But Anderson says talking negatively about unions can be counter-productive anyways. “Talk about all the parts of the workplace that are great,” he says. “Be knowledgeable, equitable, and transparent about your compensation package. Have managers be visible and engaged. Make sure employees know they have a voice and can go to their manager with concerns. Demonstrate that you treat people with dignity, fairness, and respect. Do those things and why would an employee call a third party?”

Retailer Perspectives

Steve Dowsley is Chair of ABLE BC’s Cannabis Policy Committee and Co-Founder of Burb, a cannabis culture brand with retail stores in the Greater Vancouver Area.

“I see the validity of unionization when we see workers being taken advantage of. But what I see in the retail space and the people I am involved with through ABLE BC are organizations that are striving to improve every day—wages, benefits, training, workplace safety, etc.,” Dowsley says.

He personally believes the most efficient workplace is one where management is fairly addressing all of those key elements. “If that is the case, everyone is better off by not unionizing. Have a workplace where people feel safe, remuneration is fair, and there are growth opportunities.”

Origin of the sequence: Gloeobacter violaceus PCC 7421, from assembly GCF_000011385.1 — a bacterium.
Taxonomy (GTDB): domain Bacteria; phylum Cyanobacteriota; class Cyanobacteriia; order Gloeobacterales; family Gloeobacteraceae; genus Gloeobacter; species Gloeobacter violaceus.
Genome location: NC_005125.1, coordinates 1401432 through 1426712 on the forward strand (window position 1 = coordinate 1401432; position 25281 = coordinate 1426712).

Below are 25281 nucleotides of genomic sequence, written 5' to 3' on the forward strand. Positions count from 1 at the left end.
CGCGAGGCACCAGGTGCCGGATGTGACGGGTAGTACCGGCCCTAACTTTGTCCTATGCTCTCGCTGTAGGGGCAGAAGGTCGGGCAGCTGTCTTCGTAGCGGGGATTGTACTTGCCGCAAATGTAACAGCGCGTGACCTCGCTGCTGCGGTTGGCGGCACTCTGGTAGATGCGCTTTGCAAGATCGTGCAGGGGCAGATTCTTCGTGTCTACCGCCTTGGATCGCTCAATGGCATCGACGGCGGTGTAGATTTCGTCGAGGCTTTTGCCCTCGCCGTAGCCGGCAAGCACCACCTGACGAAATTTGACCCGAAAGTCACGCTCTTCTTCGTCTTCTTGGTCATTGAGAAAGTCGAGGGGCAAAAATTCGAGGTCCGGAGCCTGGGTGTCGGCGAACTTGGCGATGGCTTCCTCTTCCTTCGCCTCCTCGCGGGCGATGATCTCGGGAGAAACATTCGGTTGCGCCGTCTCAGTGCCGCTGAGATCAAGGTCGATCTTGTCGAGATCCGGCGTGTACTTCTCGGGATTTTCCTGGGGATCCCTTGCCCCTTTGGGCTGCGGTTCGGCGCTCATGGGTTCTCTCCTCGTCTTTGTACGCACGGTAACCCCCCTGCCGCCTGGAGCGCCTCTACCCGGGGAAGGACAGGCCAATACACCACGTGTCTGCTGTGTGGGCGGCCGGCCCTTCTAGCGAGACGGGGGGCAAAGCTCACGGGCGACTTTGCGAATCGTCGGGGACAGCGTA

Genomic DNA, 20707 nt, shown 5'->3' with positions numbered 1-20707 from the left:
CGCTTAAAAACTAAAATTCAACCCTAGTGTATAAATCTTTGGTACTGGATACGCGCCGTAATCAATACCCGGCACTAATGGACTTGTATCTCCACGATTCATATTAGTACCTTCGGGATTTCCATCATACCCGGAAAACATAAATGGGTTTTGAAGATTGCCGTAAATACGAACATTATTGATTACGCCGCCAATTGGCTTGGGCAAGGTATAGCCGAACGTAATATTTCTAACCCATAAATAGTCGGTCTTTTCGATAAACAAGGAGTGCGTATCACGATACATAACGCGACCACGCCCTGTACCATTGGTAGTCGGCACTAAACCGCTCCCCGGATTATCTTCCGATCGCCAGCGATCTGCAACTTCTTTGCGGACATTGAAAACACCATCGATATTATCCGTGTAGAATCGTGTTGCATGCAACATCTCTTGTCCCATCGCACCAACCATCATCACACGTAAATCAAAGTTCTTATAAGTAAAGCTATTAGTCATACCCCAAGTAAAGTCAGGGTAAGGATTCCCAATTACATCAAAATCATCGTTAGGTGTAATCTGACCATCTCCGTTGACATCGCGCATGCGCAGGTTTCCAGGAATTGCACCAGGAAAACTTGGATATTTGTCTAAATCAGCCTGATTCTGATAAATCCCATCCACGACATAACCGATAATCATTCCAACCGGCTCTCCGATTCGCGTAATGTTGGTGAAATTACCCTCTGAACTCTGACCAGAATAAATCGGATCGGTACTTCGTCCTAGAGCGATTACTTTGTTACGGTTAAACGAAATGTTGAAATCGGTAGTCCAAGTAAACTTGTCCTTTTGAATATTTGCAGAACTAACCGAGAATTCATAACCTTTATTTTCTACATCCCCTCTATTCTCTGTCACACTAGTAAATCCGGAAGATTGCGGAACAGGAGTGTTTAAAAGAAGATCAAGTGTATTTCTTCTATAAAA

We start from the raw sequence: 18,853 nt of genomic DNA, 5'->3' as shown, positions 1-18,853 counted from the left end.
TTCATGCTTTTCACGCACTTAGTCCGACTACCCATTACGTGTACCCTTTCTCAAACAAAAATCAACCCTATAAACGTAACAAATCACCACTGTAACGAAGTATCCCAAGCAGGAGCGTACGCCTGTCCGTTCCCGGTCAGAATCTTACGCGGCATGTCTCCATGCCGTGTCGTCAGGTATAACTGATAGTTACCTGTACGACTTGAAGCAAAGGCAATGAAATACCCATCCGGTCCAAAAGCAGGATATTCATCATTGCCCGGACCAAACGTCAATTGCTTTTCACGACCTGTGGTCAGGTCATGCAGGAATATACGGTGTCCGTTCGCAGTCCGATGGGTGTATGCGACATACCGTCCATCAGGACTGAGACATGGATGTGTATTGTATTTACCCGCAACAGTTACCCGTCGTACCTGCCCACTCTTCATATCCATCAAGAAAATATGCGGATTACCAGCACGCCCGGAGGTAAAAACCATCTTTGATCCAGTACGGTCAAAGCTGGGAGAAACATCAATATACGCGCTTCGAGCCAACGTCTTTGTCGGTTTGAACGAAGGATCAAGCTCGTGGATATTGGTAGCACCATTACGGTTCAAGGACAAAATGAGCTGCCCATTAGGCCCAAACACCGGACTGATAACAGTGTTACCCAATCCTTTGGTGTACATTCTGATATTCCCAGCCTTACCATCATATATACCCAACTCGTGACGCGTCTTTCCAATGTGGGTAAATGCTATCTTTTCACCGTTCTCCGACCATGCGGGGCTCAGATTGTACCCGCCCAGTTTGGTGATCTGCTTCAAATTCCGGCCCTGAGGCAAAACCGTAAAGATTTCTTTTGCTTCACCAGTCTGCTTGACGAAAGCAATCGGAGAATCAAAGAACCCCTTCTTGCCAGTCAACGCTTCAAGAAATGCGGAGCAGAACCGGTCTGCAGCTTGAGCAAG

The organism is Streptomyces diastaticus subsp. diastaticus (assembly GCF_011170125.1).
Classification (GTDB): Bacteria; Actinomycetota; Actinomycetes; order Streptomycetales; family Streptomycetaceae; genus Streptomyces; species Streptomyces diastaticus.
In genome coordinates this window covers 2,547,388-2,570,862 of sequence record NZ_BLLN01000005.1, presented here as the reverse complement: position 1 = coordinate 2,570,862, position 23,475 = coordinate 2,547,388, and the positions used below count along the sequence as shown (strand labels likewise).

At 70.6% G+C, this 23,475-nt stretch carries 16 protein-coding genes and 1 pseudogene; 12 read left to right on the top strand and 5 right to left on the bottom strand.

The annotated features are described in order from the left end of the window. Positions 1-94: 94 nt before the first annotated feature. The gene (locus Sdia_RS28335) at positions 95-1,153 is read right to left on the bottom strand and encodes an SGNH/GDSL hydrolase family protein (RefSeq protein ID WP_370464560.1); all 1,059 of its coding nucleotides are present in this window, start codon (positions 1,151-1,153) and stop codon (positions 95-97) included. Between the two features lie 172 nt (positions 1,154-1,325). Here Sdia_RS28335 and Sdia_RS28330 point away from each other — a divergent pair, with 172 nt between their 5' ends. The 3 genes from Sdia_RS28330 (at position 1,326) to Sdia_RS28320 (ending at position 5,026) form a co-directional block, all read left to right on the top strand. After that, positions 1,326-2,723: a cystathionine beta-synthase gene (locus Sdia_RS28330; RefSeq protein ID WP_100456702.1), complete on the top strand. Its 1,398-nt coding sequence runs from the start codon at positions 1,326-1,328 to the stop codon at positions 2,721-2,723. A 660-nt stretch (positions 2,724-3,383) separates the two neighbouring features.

Cory Waldron is CEO of Mood Cannabis Co., with two stores in Nanaimo on Vancouver Island. He has seen several stores in Victoria unionized. “This happened mostly because of working conditions, low wages, and not enough set policies around taking breaks or setting hours. Employees did not have clear and consistent tasks, roles, and responsibilities,” he explains.

Waldron can see the pros of unionization in the sense that it pushes retailers to become better employers. “It forces you to treat your staff well, pay them better wages, and have clear and consistent policies and procedures.”

Employees’ Rationale

Often employees won’t make more money when they’re unionized because higher wages are offset by the cost of union dues and other fees. However, they can have better job security and a work environment that is more in line with labour standards.

Waldron’s stores are not unionized. “In response to what was happening in Victoria a few years ago, one of the first things we did was speak with management about what was happening and what, if anything, we could do to make a work environment where staff wouldn’t be interested in unionizing.”

Improving Employee Benefits

Waldron and his team changed many policies and procedures to benefit staff. “We changed our pay raise structure, implemented raises across the board, and became a Certified Living Wage Employer. We also turned on the tips on our terminals. Employees have since seen quite a difference in how much they make monthly, with some making as much as $5 or $6 per hour more.”

If you are concerned about unionization in your store, reach out to a legal expert for advice. Dowsley says ABLE BC will also be hosting webinars for retailers on the topic.

Tags: ABLE BC (4), Alliance of Beverage Licensees (3), British Columbia (24), British Columbia cannabis (45), Cannabis Retail (398), cannabis staff (16), cannabis store union (3), Cory Waldron (4), Mood Cannabis (3), Steve Dowsley (1), unionization (1)